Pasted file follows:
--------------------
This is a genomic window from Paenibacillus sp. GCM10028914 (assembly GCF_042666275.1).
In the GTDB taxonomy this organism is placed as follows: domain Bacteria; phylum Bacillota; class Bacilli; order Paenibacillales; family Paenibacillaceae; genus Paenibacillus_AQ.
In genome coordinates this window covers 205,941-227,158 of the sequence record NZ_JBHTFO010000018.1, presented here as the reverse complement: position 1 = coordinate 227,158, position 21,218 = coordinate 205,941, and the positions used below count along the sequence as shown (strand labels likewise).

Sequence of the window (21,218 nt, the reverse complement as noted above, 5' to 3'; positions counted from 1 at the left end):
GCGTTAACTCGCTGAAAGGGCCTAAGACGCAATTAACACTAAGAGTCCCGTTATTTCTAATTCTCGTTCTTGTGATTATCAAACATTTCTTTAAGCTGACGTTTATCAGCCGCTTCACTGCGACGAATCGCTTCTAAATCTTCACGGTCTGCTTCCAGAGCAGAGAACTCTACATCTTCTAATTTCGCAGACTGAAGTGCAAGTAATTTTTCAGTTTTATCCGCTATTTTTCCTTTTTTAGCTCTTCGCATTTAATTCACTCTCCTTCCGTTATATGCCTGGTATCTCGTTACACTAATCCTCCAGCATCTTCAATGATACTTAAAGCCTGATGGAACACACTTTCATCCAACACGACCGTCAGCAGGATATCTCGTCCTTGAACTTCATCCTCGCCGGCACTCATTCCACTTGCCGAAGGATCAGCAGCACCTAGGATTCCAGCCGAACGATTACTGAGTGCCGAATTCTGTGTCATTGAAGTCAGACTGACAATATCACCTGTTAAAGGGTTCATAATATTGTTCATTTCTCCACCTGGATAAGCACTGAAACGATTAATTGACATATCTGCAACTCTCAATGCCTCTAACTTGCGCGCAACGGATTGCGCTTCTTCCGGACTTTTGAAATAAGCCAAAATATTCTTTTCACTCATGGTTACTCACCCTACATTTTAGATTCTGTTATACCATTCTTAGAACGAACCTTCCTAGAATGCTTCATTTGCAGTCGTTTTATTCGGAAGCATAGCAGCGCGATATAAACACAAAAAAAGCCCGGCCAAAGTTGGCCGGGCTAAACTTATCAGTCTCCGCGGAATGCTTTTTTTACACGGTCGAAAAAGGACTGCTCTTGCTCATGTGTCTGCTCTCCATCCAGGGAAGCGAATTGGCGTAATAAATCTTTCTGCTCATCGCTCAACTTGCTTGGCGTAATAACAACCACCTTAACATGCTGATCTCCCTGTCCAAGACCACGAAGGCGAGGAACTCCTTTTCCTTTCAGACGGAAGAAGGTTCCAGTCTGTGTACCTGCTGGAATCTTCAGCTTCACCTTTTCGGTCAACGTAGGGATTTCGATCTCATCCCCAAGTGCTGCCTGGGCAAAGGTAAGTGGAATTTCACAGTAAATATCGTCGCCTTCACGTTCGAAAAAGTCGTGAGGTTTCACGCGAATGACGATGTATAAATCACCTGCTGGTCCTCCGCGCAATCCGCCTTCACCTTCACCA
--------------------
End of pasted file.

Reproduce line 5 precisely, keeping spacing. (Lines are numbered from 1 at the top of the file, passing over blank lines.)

GCGTTAACTCGCTGAAAGGGCCTAAGACGCAATTAACACTAAGAGTCCCGTTATTTCTAATTCTCGTTCTTGTGATTATCAAACATTTCTTTAAGCTGACGTTTATCAGCCGCTTCACTGCGACGAATCGCTTCTAAATCTTCACGGTCTGCTTCCAGAGCAGAGAACTCTACATCTTCTAATTTCGCAGACTGAAGTGCAAGTAATTTTTCAGTTTTATCCGCTATTTTTCCTTTTTTAGCTCTTCGCATTTAATTCACTCTCCTTCCGTTATATGCCTGGTATCTCGTTACACTAATCCTCCAGCATCTTCAATGATACTTAAAGCCTGATGGAACACACTTTCATCCAACACGACCGTCAGCAGGATATCTCGTCCTTGAACTTCATCCTCGCCGGCACTCATTCCACTTGCCGAAGGATCAGCAGCACCTAGGATTCCAGCCGAACGATTACTGAGTGCCGAATTCTGTGTCATTGAAGTCAGACTGACAATATCACCTGTTAAAGGGTTCATAATATTGTTCATTTCTCCACCTGGATAAGCACTGAAACGATTAATTGACATATCTGCAACTCTCAATGCCTCTAACTTGCGCGCAACGGATTGCGCTTCTTCCGGACTTTTGAAATAAGCCAAAATATTCTTTTCACTCATGGTTACTCACCCTACATTTTAGATTCTGTTATACCATTCTTAGAACGAACCTTCCTAGAATGCTTCATTTGCAGTCGTTTTATTCGGAAGCATAGCAGCGCGATATAAACACAAAAAAAGCCCGGCCAAAGTTGGCCGGGCTAAACTTATCAGTCTCCGCGGAATGCTTTTTTTACACGGTCGAAAAAGGACTGCTCTTGCTCATGTGTCTGCTCTCCATCCAGGGAAGCGAATTGGCGTAATAAATCTTTCTGCTCATCGCTCAACTTGCTTGGCGTAATAACAACCACCTTAACATGCTGATCTCCCTGTCCAAGACCACGAAGGCGAGGAACTCCTTTTCCTTTCAGACGGAAGAAGGTTCCAGTCTGTGTACCTGCTGGAATCTTCAGCTTCACCTTTTCGGTCAACGTAGGGATTTCGATCTCATCCCCAAGTGCTGCCTGGGCAAAGGTAAGTGGAATTTCACAGTAAATATCGTCGCCTTCACGTTCGAAAAAGTCGTGAGGTTTCACGCGAATGACGATGTATAAATCACCTGCTGGTCCTCCGCGCAATCCGCCTTCACCTTCACCA